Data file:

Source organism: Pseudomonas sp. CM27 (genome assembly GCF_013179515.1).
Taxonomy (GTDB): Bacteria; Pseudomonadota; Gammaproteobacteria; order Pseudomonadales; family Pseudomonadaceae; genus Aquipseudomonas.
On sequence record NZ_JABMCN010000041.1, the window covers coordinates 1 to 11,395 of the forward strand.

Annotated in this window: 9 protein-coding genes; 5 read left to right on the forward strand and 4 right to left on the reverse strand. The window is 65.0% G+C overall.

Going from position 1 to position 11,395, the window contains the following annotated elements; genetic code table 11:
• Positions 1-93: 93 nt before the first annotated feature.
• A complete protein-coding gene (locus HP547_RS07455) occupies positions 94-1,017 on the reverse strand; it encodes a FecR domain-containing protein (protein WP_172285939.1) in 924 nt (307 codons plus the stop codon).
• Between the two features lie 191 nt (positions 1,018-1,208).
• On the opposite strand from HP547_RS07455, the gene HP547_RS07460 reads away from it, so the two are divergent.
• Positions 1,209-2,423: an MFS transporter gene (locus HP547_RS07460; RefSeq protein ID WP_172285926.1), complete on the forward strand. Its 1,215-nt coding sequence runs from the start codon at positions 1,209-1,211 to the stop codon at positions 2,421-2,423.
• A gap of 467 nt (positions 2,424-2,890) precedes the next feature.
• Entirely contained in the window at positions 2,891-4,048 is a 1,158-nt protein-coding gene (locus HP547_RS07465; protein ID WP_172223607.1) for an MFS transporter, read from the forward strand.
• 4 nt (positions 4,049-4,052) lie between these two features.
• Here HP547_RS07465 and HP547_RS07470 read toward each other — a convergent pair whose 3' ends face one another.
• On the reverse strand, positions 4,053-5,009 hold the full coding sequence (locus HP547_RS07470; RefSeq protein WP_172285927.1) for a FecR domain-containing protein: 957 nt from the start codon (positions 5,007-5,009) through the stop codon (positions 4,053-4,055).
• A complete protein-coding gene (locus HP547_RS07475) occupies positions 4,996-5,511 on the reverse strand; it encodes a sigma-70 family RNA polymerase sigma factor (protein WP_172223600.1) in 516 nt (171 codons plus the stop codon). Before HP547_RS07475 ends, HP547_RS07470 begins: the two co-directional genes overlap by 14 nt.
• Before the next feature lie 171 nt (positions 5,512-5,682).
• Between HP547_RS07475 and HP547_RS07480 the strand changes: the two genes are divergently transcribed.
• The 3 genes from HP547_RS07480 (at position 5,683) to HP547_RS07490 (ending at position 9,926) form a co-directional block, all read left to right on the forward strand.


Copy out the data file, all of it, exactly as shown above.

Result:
Source organism: Pseudomonas sp. CM27 (genome assembly GCF_013179515.1).
Taxonomy (GTDB): Bacteria; Pseudomonadota; Gammaproteobacteria; order Pseudomonadales; family Pseudomonadaceae; genus Aquipseudomonas.
On sequence record NZ_JABMCN010000041.1, the window covers coordinates 1 to 11,395 of the forward strand.

Annotated in this window: 9 protein-coding genes; 5 read left to right on the forward strand and 4 right to left on the reverse strand. The window is 65.0% G+C overall.

Going from position 1 to position 11,395, the window contains the following annotated elements; genetic code table 11:
• Positions 1-93: 93 nt before the first annotated feature.
• A complete protein-coding gene (locus HP547_RS07455) occupies positions 94-1,017 on the reverse strand; it encodes a FecR domain-containing protein (protein WP_172285939.1) in 924 nt (307 codons plus the stop codon).
• Between the two features lie 191 nt (positions 1,018-1,208).
• On the opposite strand from HP547_RS07455, the gene HP547_RS07460 reads away from it, so the two are divergent.
• Positions 1,209-2,423: an MFS transporter gene (locus HP547_RS07460; RefSeq protein ID WP_172285926.1), complete on the forward strand. Its 1,215-nt coding sequence runs from the start codon at positions 1,209-1,211 to the stop codon at positions 2,421-2,423.
• A gap of 467 nt (positions 2,424-2,890) precedes the next feature.
• Entirely contained in the window at positions 2,891-4,048 is a 1,158-nt protein-coding gene (locus HP547_RS07465; protein ID WP_172223607.1) for an MFS transporter, read from the forward strand.
• 4 nt (positions 4,049-4,052) lie between these two features.
• Here HP547_RS07465 and HP547_RS07470 read toward each other — a convergent pair whose 3' ends face one another.
• On the reverse strand, positions 4,053-5,009 hold the full coding sequence (locus HP547_RS07470; RefSeq protein WP_172285927.1) for a FecR domain-containing protein: 957 nt from the start codon (positions 5,007-5,009) through the stop codon (positions 4,053-4,055).
• A complete protein-coding gene (locus HP547_RS07475) occupies positions 4,996-5,511 on the reverse strand; it encodes a sigma-70 family RNA polymerase sigma factor (protein WP_172223600.1) in 516 nt (171 codons plus the stop codon). Before HP547_RS07475 ends, HP547_RS07470 begins: the two co-directional genes overlap by 14 nt.
• Before the next feature lie 171 nt (positions 5,512-5,682).
• Between HP547_RS07475 and HP547_RS07480 the strand changes: the two genes are divergently transcribed.
• The 3 genes from HP547_RS07480 (at position 5,683) to HP547_RS07490 (ending at position 9,926) form a co-directional block, all read left to right on the forward strand.